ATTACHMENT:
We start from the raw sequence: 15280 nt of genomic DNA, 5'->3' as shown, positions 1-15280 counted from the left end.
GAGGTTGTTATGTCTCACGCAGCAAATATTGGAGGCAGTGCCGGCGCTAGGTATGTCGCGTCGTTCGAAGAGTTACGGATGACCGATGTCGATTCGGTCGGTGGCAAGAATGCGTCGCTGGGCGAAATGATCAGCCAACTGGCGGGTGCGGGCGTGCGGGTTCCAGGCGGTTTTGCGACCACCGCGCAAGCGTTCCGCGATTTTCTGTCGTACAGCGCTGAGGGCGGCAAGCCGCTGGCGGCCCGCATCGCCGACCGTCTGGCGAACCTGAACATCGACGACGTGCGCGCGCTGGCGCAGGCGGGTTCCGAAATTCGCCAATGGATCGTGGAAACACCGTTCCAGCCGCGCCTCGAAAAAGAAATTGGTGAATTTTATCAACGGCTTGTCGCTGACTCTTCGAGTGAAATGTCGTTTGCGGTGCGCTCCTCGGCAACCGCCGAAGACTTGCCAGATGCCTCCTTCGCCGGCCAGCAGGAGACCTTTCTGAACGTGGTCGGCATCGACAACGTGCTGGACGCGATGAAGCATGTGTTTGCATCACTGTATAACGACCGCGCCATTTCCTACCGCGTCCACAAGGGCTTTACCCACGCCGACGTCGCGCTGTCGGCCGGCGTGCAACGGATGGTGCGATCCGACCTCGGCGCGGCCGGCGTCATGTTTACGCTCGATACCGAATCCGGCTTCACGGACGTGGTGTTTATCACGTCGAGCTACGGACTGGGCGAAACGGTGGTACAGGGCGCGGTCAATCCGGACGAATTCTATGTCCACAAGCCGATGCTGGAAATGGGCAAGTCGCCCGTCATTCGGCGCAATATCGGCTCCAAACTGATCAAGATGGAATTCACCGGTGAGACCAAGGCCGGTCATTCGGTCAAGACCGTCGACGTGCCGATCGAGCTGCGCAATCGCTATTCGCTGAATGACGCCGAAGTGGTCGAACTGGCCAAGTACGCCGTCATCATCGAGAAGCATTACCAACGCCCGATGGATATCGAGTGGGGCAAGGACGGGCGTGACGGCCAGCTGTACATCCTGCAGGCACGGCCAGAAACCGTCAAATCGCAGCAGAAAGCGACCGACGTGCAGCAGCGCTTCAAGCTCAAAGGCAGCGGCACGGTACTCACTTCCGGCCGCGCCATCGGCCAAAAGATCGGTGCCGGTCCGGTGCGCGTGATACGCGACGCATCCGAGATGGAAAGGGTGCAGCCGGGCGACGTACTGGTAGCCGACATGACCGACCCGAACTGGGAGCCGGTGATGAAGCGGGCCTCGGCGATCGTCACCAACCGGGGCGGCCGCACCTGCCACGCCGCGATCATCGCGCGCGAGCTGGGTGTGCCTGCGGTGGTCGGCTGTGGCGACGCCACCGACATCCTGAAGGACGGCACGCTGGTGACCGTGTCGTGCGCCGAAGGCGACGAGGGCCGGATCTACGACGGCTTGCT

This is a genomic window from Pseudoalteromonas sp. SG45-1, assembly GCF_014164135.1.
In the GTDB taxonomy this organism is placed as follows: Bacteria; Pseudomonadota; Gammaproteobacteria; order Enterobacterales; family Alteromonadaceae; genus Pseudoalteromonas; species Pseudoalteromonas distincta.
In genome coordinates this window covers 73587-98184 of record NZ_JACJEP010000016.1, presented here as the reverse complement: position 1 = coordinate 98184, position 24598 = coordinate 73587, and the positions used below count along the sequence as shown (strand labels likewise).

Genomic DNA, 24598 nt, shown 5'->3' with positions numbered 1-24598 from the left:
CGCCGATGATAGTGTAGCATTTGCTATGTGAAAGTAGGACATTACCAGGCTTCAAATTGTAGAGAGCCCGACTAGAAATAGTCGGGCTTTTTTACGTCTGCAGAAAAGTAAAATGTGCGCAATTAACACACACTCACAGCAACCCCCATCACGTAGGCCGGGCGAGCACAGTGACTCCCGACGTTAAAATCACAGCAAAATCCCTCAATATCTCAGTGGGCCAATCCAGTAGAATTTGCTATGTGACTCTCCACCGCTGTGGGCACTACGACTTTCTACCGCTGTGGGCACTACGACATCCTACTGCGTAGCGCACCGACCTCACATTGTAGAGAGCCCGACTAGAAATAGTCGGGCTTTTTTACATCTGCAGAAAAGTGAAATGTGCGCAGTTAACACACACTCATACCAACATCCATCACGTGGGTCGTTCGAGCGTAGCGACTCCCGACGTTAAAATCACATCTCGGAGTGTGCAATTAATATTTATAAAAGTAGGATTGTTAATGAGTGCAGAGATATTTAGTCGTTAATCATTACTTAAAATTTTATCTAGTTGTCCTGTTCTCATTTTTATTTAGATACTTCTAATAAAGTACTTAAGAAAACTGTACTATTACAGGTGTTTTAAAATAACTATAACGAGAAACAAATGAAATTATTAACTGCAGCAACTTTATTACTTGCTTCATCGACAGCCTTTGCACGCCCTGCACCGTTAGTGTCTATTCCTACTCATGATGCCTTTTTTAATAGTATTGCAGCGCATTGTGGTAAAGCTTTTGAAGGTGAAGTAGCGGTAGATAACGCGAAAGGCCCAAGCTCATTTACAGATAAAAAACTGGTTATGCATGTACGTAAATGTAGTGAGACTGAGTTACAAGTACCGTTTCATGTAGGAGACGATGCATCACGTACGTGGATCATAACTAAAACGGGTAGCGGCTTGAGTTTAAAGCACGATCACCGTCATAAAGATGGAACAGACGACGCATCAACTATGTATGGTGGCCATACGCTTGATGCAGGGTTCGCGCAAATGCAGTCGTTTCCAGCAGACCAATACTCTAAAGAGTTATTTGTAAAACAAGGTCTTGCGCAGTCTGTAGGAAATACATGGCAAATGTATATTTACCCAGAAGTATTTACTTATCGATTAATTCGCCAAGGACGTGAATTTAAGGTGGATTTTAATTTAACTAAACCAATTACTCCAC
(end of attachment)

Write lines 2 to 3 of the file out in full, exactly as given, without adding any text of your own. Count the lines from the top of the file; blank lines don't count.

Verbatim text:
GAGGTTGTTATGTCTCACGCAGCAAATATTGGAGGCAGTGCCGGCGCTAGGTATGTCGCGTCGTTCGAAGAGTTACGGATGACCGATGTCGATTCGGTCGGTGGCAAGAATGCGTCGCTGGGCGAAATGATCAGCCAACTGGCGGGTGCGGGCGTGCGGGTTCCAGGCGGTTTTGCGACCACCGCGCAAGCGTTCCGCGATTTTCTGTCGTACAGCGCTGAGGGCGGCAAGCCGCTGGCGGCCCGCATCGCCGACCGTCTGGCGAACCTGAACATCGACGACGTGCGCGCGCTGGCGCAGGCGGGTTCCGAAATTCGCCAATGGATCGTGGAAACACCGTTCCAGCCGCGCCTCGAAAAAGAAATTGGTGAATTTTATCAACGGCTTGTCGCTGACTCTTCGAGTGAAATGTCGTTTGCGGTGCGCTCCTCGGCAACCGCCGAAGACTTGCCAGATGCCTCCTTCGCCGGCCAGCAGGAGACCTTTCTGAACGTGGTCGGCATCGACAACGTGCTGGACGCGATGAAGCATGTGTTTGCATCACTGTATAACGACCGCGCCATTTCCTACCGCGTCCACAAGGGCTTTACCCACGCCGACGTCGCGCTGTCGGCCGGCGTGCAACGGATGGTGCGATCCGACCTCGGCGCGGCCGGCGTCATGTTTACGCTCGATACCGAATCCGGCTTCACGGACGTGGTGTTTATCACGTCGAGCTACGGACTGGGCGAAACGGTGGTACAGGGCGCGGTCAATCCGGACGAATTCTATGTCCACAAGCCGATGCTGGAAATGGGCAAGTCGCCCGTCATTCGGCGCAATATCGGCTCCAAACTGATCAAGATGGAATTCACCGGTGAGACCAAGGCCGGTCATTCGGTCAAGACCGTCGACGTGCCGATCGAGCTGCGCAATCGCTATTCGCTGAATGACGCCGAAGTGGTCGAACTGGCCAAGTACGCCGTCATCATCGAGAAGCATTACCAACGCCCGATGGATATCGAGTGGGGCAAGGACGGGCGTGACGGCCAGCTGTACATCCTGCAGGCACGGCCAGAAACCGTCAAATCGCAGCAGAAAGCGACCGACGTGCAGCAGCGCTTCAAGCTCAAAGGCAGCGGCACGGTACTCACTTCCGGCCGCGCCATCGGCCAAAAGATCGGTGCCGGTCCGGTGCGCGTGATACGCGACGCATCCGAGATGGAAAGGGTGCAGCCGGGCGACGTACTGGTAGCCGACATGACCGACCCGAACTGGGAGCCGGTGATGAAGCGGGCCTCGGCGATCGTCACCAACCGGGGCGGCCGCACCTGCCACGCCGCGATCATCGCGCGCGAGCTGGGTGTGCCTGCGGTGGTCGGCTGTGGCGACGCCACCGACATCCTGAAGGACGGCACGCTGGTGACCGTGTCGTGCGCCGAAGGCGACGAGGGCCGGATCTACGACGGCTTGCT

This is a genomic window from Pseudoalteromonas sp. SG45-1, assembly GCF_014164135.1.